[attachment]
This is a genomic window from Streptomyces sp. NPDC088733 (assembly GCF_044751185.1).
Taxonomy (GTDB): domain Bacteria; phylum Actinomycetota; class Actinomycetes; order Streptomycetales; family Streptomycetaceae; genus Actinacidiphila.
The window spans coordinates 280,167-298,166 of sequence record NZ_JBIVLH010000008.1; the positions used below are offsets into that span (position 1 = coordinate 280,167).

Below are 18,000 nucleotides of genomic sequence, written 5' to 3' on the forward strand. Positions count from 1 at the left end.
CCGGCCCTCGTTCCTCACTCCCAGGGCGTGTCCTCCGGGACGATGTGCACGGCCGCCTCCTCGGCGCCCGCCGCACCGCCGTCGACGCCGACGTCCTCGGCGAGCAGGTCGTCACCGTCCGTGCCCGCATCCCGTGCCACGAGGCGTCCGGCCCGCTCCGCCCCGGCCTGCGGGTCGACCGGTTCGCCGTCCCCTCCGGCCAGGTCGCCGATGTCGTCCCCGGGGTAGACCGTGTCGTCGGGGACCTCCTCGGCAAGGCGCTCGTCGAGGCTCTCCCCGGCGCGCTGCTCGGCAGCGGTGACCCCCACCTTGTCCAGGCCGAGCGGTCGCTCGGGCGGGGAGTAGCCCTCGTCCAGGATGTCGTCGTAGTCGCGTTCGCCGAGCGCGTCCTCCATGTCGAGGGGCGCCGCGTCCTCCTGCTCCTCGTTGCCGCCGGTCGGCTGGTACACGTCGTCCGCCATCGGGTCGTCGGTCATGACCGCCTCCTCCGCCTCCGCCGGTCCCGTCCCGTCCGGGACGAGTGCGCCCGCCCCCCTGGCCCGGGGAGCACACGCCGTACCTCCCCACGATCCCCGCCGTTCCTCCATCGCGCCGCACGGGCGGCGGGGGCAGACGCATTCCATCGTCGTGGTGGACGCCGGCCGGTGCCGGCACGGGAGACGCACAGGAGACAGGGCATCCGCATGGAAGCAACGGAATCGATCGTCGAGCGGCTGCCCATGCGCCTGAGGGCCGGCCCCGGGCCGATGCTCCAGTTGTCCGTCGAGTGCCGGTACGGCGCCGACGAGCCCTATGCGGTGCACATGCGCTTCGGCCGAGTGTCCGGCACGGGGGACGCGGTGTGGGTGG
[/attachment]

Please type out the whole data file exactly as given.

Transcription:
This is a genomic window from Streptomyces sp. NPDC088733 (assembly GCF_044751185.1).
Taxonomy (GTDB): domain Bacteria; phylum Actinomycetota; class Actinomycetes; order Streptomycetales; family Streptomycetaceae; genus Actinacidiphila.
The window spans coordinates 280,167-298,166 of sequence record NZ_JBIVLH010000008.1; the positions used below are offsets into that span (position 1 = coordinate 280,167).

Below are 18,000 nucleotides of genomic sequence, written 5' to 3' on the forward strand. Positions count from 1 at the left end.
CCGGCCCTCGTTCCTCACTCCCAGGGCGTGTCCTCCGGGACGATGTGCACGGCCGCCTCCTCGGCGCCCGCCGCACCGCCGTCGACGCCGACGTCCTCGGCGAGCAGGTCGTCACCGTCCGTGCCCGCATCCCGTGCCACGAGGCGTCCGGCCCGCTCCGCCCCGGCCTGCGGGTCGACCGGTTCGCCGTCCCCTCCGGCCAGGTCGCCGATGTCGTCCCCGGGGTAGACCGTGTCGTCGGGGACCTCCTCGGCAAGGCGCTCGTCGAGGCTCTCCCCGGCGCGCTGCTCGGCAGCGGTGACCCCCACCTTGTCCAGGCCGAGCGGTCGCTCGGGCGGGGAGTAGCCCTCGTCCAGGATGTCGTCGTAGTCGCGTTCGCCGAGCGCGTCCTCCATGTCGAGGGGCGCCGCGTCCTCCTGCTCCTCGTTGCCGCCGGTCGGCTGGTACACGTCGTCCGCCATCGGGTCGTCGGTCATGACCGCCTCCTCCGCCTCCGCCGGTCCCGTCCCGTCCGGGACGAGTGCGCCCGCCCCCCTGGCCCGGGGAGCACACGCCGTACCTCCCCACGATCCCCGCCGTTCCTCCATCGCGCCGCACGGGCGGCGGGGGCAGACGCATTCCATCGTCGTGGTGGACGCCGGCCGGTGCCGGCACGGGAGACGCACAGGAGACAGGGCATCCGCATGGAAGCAACGGAATCGATCGTCGAGCGGCTGCCCATGCGCCTGAGGGCCGGCCCCGGGCCGATGCTCCAGTTGTCCGTCGAGTGCCGGTACGGCGCCGACGAGCCCTATGCGGTGCACATGCGCTTCGGCCGAGTGTCCGGCACGGGGGACGCGGTGTGGGTGG